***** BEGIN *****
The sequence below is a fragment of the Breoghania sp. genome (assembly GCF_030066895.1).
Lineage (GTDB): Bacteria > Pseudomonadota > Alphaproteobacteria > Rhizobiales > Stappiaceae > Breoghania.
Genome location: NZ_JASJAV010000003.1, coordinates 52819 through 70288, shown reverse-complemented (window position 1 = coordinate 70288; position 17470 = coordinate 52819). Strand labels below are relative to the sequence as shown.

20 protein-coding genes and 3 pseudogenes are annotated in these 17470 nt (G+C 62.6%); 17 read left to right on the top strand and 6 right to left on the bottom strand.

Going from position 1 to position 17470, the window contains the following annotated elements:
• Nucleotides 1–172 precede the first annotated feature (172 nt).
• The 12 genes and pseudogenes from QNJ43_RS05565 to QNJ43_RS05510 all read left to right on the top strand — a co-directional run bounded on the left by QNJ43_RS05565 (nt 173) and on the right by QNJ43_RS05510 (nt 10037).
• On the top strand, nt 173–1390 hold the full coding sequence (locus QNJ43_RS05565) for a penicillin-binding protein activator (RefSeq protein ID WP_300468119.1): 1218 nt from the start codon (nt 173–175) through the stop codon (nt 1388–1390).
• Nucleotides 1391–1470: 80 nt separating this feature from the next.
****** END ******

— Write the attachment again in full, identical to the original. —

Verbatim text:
The sequence below is a fragment of the Breoghania sp. genome (assembly GCF_030066895.1).
Lineage (GTDB): Bacteria > Pseudomonadota > Alphaproteobacteria > Rhizobiales > Stappiaceae > Breoghania.
Genome location: NZ_JASJAV010000003.1, coordinates 52819 through 70288, shown reverse-complemented (window position 1 = coordinate 70288; position 17470 = coordinate 52819). Strand labels below are relative to the sequence as shown.

20 protein-coding genes and 3 pseudogenes are annotated in these 17470 nt (G+C 62.6%); 17 read left to right on the top strand and 6 right to left on the bottom strand.

Going from position 1 to position 17470, the window contains the following annotated elements:
• Nucleotides 1–172 precede the first annotated feature (172 nt).
• The 12 genes and pseudogenes from QNJ43_RS05565 to QNJ43_RS05510 all read left to right on the top strand — a co-directional run bounded on the left by QNJ43_RS05565 (nt 173) and on the right by QNJ43_RS05510 (nt 10037).
• On the top strand, nt 173–1390 hold the full coding sequence (locus QNJ43_RS05565) for a penicillin-binding protein activator (RefSeq protein ID WP_300468119.1): 1218 nt from the start codon (nt 173–175) through the stop codon (nt 1388–1390).
• Nucleotides 1391–1470: 80 nt separating this feature from the next.